50th anniversary of the Pentagon Papers

Anna Callahan, Copy Editor

June 13 this year marks the 50th anniversary of the publishing of the Pentagon Papers. 

The Pentagon Papers were a series of articles published in the New York Times about a top-secret study about the US military and political involvement in Vietnam from 1945 to 1967. The war in Vietnam raged on and brought over 500,000 US troops to war by 1968.

A military analyst by the name of Daniel Ellsburg came to oppose the war and as a result, photocopied the study he worked on and sent it to the New York Times.

Daniel Ellsberg poses with a copy of “It was all a lie” by Stuart Stevens in 2020. Ellsberg is credited with leaking the Pentagon Papers to reporters. (Christopher Michel/CC BY 2.0)

The official title of the study was the “Report of the Office of the Secretary of Defense Vietnam Task Force.” It was a top-secret document that used classified information from the Department of Defense, State Department, and the Central Intelligence Agency (CIA).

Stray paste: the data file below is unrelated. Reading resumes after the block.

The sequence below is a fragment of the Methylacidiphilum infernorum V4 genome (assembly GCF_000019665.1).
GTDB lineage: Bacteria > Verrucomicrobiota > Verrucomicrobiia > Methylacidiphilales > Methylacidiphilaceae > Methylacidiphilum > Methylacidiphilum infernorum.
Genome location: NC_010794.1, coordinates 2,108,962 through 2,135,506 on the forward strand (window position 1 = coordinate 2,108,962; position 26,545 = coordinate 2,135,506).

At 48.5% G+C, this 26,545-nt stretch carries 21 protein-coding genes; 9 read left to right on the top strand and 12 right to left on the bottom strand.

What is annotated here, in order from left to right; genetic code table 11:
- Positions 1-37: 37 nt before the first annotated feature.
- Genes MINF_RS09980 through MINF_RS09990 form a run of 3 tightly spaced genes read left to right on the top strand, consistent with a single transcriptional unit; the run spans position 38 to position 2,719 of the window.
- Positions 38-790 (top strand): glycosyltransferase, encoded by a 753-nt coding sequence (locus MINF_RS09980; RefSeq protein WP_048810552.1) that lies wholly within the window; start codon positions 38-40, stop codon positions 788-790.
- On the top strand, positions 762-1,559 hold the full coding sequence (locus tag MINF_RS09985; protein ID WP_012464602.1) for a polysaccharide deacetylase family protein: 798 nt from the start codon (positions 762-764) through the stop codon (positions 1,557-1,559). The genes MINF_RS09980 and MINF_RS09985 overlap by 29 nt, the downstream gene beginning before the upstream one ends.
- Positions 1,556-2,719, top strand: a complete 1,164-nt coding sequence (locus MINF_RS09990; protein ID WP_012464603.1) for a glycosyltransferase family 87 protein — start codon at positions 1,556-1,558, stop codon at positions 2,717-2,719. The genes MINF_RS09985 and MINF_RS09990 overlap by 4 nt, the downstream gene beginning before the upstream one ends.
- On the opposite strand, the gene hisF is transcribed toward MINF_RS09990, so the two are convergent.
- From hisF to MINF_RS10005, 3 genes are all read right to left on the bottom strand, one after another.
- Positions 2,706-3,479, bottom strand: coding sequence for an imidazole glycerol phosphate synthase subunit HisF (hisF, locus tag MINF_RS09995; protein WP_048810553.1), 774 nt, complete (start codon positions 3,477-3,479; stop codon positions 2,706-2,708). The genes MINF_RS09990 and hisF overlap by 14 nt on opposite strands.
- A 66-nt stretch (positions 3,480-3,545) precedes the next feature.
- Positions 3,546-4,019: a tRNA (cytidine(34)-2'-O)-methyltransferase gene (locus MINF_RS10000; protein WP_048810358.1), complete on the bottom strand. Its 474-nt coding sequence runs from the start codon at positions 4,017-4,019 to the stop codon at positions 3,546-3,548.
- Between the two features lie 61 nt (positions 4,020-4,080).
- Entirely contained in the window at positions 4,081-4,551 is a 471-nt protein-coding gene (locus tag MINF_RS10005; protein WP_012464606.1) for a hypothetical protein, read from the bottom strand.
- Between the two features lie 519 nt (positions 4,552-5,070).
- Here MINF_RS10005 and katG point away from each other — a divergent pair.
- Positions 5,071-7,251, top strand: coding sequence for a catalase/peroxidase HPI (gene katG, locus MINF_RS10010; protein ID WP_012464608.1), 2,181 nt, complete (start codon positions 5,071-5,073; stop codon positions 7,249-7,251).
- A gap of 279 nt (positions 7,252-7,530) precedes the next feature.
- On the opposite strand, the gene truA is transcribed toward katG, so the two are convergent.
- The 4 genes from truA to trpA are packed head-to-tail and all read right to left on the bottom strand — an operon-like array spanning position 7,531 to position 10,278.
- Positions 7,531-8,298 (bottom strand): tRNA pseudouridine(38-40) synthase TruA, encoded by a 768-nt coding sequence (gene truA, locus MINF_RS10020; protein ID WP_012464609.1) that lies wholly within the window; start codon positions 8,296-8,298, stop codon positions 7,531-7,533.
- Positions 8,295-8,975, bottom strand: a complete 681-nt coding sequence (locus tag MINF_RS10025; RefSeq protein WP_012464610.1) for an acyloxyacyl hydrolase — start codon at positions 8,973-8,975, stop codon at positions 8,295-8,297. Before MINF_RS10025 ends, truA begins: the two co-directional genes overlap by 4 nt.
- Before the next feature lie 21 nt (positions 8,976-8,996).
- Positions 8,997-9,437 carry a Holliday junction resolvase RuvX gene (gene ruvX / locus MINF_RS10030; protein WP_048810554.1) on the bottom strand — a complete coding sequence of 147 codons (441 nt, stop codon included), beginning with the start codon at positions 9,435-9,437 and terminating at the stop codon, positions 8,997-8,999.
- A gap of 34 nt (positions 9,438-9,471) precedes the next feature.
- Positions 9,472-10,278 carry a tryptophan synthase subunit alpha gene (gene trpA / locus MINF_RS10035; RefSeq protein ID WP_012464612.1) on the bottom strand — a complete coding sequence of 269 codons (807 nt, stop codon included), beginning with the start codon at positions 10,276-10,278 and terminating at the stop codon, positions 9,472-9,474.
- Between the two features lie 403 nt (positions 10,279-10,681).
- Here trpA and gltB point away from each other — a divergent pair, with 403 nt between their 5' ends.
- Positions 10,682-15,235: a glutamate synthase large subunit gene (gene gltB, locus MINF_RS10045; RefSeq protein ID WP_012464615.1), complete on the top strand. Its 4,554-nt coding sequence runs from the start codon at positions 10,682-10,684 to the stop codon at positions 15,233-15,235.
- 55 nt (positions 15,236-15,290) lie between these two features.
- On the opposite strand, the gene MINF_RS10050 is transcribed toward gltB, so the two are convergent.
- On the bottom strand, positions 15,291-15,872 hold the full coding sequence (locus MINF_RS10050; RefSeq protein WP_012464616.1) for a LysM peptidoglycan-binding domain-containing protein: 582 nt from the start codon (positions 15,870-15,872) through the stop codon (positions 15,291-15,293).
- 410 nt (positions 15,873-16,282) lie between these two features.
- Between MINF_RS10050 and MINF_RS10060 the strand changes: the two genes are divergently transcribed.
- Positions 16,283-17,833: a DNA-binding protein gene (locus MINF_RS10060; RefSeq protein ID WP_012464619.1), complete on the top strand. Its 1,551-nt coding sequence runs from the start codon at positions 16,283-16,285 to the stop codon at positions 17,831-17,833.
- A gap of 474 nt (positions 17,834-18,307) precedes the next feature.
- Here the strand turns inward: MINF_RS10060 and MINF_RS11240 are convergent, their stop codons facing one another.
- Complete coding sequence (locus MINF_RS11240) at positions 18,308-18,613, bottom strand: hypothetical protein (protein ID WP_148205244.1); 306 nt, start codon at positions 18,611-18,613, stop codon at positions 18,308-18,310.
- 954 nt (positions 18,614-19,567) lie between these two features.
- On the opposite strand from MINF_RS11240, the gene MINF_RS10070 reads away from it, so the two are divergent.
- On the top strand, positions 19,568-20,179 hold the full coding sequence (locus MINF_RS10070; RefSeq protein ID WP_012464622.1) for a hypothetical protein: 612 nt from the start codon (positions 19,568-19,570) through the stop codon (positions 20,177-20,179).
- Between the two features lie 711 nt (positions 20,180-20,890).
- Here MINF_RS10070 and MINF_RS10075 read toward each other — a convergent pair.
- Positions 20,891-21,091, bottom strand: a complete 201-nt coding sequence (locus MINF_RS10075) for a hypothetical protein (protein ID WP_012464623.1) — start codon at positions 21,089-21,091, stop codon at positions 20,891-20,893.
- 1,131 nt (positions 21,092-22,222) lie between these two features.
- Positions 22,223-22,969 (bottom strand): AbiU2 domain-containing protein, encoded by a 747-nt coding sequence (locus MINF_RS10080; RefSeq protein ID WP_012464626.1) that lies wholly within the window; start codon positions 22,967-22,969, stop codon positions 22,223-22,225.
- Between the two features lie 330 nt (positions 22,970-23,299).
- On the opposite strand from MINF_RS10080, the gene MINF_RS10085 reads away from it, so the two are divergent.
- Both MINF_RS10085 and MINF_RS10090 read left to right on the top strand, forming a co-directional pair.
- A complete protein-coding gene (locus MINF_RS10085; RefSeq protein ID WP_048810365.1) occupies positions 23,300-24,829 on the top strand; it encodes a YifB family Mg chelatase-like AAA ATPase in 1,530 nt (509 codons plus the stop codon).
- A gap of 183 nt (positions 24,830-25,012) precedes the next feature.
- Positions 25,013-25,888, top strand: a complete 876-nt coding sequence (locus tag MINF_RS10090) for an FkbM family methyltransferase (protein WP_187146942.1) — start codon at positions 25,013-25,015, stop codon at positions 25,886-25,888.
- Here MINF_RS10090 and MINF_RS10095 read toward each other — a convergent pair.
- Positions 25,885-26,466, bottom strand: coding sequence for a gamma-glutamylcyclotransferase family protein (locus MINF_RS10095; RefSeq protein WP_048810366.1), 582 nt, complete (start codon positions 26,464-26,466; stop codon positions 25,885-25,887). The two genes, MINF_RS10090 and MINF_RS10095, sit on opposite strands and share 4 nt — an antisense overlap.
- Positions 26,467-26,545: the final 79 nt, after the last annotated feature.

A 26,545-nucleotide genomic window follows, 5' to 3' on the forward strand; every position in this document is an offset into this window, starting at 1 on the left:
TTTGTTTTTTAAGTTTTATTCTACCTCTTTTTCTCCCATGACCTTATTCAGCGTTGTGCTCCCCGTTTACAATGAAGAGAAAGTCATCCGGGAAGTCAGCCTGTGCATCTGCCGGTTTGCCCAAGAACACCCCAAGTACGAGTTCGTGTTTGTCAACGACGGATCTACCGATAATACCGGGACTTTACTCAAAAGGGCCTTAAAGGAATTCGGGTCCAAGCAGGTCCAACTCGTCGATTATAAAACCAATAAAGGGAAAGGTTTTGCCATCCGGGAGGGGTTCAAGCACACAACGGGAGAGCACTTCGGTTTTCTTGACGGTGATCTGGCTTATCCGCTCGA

The report ended up containing 47 volumes with 3,000 pages of writing and 4,000 pages of supporting documents.

Some of the more damaging things in the report were that John F Kennedy’s administration helped overthrow and assassinate South Vietnamese President, Ngo Dinh Diem, in 1963.

The report also contradicted many government statements that the bombing in North Vietnam was having a large impact on the enemy’s will to fight.

According to PBS, as more articles were published Nixon’s administration went to court to have The Times ordered to stop publishing because it was becoming detrimental to national security. 

However, a 6-3 decision from the Supreme Court said that the government had no right to stop The Times from publishing. This case is now considered a landmark First Amendment decision.

History.com wrote, “Though an incomplete version of the Pentagon Papers was published in book form later in 1971, the study remained officially classified until June 2011, when the U.S. government released all 7,000 pages to the public in commemoration of the 40th anniversary of its leakage to the press.”

The entirety of the Pentagon Papers are available to the public now. The National Archives have published the entire document to be read online.